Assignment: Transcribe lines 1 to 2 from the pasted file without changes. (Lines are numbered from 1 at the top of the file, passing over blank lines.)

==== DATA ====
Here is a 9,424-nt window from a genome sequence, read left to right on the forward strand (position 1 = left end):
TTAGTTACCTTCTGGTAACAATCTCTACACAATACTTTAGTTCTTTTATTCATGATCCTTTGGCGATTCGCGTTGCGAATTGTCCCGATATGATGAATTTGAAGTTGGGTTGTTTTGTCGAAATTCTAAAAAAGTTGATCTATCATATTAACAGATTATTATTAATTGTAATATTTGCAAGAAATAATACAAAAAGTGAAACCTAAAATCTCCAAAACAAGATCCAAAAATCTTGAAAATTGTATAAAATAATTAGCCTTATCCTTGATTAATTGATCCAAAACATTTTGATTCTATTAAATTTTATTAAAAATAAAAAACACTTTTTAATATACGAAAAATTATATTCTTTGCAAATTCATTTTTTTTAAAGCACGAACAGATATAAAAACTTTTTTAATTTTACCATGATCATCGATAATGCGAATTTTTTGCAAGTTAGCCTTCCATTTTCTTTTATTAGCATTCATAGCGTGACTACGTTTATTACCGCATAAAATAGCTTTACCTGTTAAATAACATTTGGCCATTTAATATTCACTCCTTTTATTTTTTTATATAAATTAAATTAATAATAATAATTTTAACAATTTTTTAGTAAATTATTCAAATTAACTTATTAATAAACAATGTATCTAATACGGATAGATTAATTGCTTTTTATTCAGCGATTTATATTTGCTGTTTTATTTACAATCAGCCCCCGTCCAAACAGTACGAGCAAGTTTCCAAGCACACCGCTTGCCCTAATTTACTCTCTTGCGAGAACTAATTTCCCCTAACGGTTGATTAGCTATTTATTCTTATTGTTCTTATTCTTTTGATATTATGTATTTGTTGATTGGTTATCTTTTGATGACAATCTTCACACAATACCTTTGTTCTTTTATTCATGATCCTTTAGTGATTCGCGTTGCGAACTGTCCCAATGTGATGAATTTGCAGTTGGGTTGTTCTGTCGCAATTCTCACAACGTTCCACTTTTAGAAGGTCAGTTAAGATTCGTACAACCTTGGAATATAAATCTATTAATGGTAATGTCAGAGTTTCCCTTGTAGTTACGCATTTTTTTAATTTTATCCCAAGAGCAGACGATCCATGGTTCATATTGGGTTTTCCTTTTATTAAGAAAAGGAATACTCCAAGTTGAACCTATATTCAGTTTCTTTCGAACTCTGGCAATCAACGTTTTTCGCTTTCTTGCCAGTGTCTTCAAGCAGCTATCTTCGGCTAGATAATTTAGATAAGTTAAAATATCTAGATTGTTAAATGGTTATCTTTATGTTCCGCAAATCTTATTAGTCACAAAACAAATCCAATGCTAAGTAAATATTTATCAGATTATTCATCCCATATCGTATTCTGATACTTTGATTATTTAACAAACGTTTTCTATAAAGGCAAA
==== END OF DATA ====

Here is a 9,424-nt window from a genome sequence, read left to right on the forward strand (position 1 = left end):
TTAGTTACCTTCTGGTAACAATCTCTACACAATACTTTAGTTCTTTTATTCATGATCCTTTGGCGATTCGCGTTGCGAATTGTCCCGATATGATGAATTTGAAGTTGGGTTGTTTTGTCGAAATTCTAAAAAAGTTGATCTATCATATTAACAGATTATTATTAATTGTAATATTTGCAAGAAATAATACAAAAAGTGAAACCTAAAATCTCCAAAACAAGATCCAAAAATCTTGAAAATTGTATAAAATAATTAGCCTTATCCTTGATTAATTGATCCAAAACATTTTGATTCTATTAAATTTTATTAAAAATAAAAAACACTTTTTAATATACGAAAAATTATATTCTTTGCAAATTCATTTTTTTTAAAGCACGAACAGATATAAAAACTTTTTTAATTTTACCATGATCATCGATAATGCGAATTTTTTGCAAGTTAGCCTTCCATTTTCTTTTATTAGCATTCATAGCGTGACTACGTTTATTACCGCATAAAATAGCTTTACCTGTTAAATAACATTTGGCCATTTAATATTCACTCCTTTTATTTTTTTATATAAATTAAATTAATAATAATAATTTTAACAATTTTTTAGTAAATTATTCAAATTAACTTATTAATAAACAATGTATCTAATACGGATAGATTAATTGCTTTTTATTCAGCGATTTATATTTGCTGTTTTATTTACAATCAGCCCCCGTCCAAACAGTACGAGCAAGTTTCCAAGCACACCGCTTGCCCTAATTTACTCTCTTGCGAGAACTAATTTCCCCTAACGGTTGATTAGCTATTTATTCTTATTGTTCTTATTCTTTTGATATTATGTATTTGTTGATTGGTTATCTTTTGATGACAATCTTCACACAATACCTTTGTTCTTTTATTCATGATCCTTTAGTGATTCGCGTTGCGAACTGTCCCAATGTGATGAATTTGCAGTTGGGTTGTTCTGTCGCAATTCTCACAACGTTCCACTTTTAGAAGGTCAGTTAAGATTCGTACAACCTTGGAATATAAATCTATTAATGGTAATGTCAGAGTTTCCCTTGTAGTTACGCATTTTTTTAATTTTATCCCAAGAGCAGACGATCCATGGTTCATATTGGGTTTTCCTTTTATTAAGAAAAGGAATACTCCAAGTTGAACCTATATTCAGTTTCTTTCGAACTCTGGCAATCAACGTTTTTCGCTTTCTTGCCAGTGTCTTCAAGCAGCTATCTTCGGCTAGATAATTTAGATAAGTTAAAATATCTAGATTGTTAAATGGTTATCTTTATGTTCCGCAAATCTTATTAGTCACAAAACAAATCCAATGCTAAGTAAATATTTATCAGATTATTCATCCCATATCGTATTCTGATACTTTGATTATTTAACAAACGTTTTCTATAAAGGCAAA